At the top, above the fresco, there are three panels in relief depicting: the “Visitation”, the “Marriage” and the “Flight into Egypt”, by the sculptors Fantoni di Rovetta. In the vault stands the canvas of the Immaculate Conception among a choir of Angels, painted by Domenico Carpinoni. In the corners and intermediate rooms there are works frescoed by the painter Cesare Maironi. On the side walls there are two ovals with the “Deposition of the Cross” and the “Reposition in the tomb”, attributed to Antonio Guadagnini. At the foot of the fresco altarpiece is the High Altar: a harmony of polychrome marble, sculptures and inlays, the work of the Fantoni.

The construction of the Sanctuary and the Bell Tower

After the inhabitants of Ardesio obtained the desired license to erect a memorial church on the site of the Apparition, the municipality, in the council meeting of 13 January 1608, approved the sum of 4,300 imperial lire to pay for Marco Salera’s house and other close. These were demolished, with the exception of the “Room of the Saints”, which was kept intact to form the main chapel of the church. On 24 June 1608, the first stone was placed in a solemn procession.

Construction of the bell tower began in 1645 and was completed approximately twenty years later with the cost of twenty thousand scudi. Local marble was used, supplied by the quarry which is still called the “Cava della Madonna” today. It reaches a height of 68 meters, with an elegant architectural line that makes it one of the most admired in the diocese. The construction of the structure was entrusted to the architect Giovan Maria Bettera da Gandino. It is said that Cardinal Carrara, upon seeing the bell tower, stated in the presence of the Bishop of Bergamo Monsignor Paolo Dolfin: “I have not seen anything more solid or more elegant outside the gates of Rome”. The eight bells in classical D flat major that greet the pilgrims were cast in the Crespi foundry in Crema in 1780.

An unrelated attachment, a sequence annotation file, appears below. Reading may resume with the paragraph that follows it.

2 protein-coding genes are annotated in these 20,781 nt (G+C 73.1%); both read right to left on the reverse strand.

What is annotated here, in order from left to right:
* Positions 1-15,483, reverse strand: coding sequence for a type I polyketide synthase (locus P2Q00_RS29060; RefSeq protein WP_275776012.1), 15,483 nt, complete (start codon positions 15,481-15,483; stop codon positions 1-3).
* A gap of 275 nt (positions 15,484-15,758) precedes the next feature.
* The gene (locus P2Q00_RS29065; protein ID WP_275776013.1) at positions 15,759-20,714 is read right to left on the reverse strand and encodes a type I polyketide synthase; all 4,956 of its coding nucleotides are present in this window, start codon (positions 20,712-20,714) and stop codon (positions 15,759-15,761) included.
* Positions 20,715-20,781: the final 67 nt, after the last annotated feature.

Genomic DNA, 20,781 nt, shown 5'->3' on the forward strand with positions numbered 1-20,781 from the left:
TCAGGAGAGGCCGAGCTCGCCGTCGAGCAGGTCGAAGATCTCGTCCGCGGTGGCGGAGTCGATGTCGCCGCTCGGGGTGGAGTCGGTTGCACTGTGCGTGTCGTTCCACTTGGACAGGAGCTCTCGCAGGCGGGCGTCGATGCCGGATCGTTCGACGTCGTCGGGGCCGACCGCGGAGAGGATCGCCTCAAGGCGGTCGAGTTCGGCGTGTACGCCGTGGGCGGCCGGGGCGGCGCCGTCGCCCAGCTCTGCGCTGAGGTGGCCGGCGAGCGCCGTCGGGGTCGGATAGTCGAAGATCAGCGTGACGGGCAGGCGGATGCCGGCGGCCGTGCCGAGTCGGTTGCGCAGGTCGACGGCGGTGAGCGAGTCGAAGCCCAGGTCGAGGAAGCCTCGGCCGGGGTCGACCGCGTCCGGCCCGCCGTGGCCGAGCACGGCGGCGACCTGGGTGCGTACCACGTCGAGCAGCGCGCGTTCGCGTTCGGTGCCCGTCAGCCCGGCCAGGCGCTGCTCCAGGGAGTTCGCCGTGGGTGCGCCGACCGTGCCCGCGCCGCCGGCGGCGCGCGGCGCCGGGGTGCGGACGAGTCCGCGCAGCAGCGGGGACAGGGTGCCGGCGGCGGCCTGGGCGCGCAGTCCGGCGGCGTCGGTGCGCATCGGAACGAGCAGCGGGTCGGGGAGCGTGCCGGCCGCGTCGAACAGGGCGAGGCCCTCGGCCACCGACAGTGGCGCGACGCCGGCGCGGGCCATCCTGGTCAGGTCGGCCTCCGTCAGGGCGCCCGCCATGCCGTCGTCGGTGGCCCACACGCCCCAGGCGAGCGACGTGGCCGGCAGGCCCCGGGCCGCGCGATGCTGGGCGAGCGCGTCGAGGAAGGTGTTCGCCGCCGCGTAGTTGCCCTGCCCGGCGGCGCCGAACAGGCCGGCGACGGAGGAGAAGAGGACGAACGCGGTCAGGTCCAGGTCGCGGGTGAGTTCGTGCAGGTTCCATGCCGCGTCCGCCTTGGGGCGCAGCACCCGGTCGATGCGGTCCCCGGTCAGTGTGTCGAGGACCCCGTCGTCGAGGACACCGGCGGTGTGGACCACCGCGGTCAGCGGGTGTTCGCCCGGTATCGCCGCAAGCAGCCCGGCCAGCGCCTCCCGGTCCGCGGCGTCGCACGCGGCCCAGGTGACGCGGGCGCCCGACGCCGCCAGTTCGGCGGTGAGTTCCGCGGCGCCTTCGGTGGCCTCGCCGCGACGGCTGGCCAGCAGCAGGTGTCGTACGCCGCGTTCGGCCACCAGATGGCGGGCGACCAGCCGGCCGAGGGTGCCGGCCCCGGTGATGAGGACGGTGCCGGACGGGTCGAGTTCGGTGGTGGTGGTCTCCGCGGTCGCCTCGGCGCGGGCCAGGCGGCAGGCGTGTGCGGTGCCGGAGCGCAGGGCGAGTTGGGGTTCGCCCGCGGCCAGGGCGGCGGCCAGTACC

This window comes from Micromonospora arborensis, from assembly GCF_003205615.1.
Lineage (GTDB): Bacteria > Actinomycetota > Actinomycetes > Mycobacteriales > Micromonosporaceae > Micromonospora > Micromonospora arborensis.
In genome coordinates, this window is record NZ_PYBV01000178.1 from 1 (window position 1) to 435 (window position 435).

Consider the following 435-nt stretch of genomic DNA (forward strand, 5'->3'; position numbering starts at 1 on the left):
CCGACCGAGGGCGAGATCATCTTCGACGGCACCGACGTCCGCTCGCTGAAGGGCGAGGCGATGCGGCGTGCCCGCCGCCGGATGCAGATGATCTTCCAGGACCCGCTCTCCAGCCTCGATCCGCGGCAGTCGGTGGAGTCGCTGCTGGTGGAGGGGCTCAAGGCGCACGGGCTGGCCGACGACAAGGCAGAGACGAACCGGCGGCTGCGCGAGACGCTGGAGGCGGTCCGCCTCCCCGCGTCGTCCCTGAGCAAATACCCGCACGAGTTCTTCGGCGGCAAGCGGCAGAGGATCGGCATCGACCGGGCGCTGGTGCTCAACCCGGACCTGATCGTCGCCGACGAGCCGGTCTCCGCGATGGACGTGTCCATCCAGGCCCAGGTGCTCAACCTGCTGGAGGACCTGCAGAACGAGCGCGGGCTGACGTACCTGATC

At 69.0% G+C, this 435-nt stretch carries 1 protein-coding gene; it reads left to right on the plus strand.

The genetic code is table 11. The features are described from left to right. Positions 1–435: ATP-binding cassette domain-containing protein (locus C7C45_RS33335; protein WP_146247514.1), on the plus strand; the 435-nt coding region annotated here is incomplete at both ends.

The Compianto

The so-called Fantonian Sepulcher, composed of seven large statues, was placed in the sanctuary of the Sanctuary. There are: the Dead Christ placed on the throne-bed, the Virgin of Sorrows sitting at the foot of the Cross, the Magdalene, John the Evangelist, Mary of Cleophas, Joseph of Arimathea and Nicodemus.

In the abundant sacred production of the fruitful and ingenious workshop of the Fantoni di Rovetta, one of the most characteristic subjects are precisely the mourners, all created in the period of the best prosperity of the workshop: from 1690 to 1782. The latest in time is that of Ardesio, commissioned for the figure of Christ in 1711 and for the others in 1782. It was commissioned by the Confraternity of Disciplini or Gonfaloni.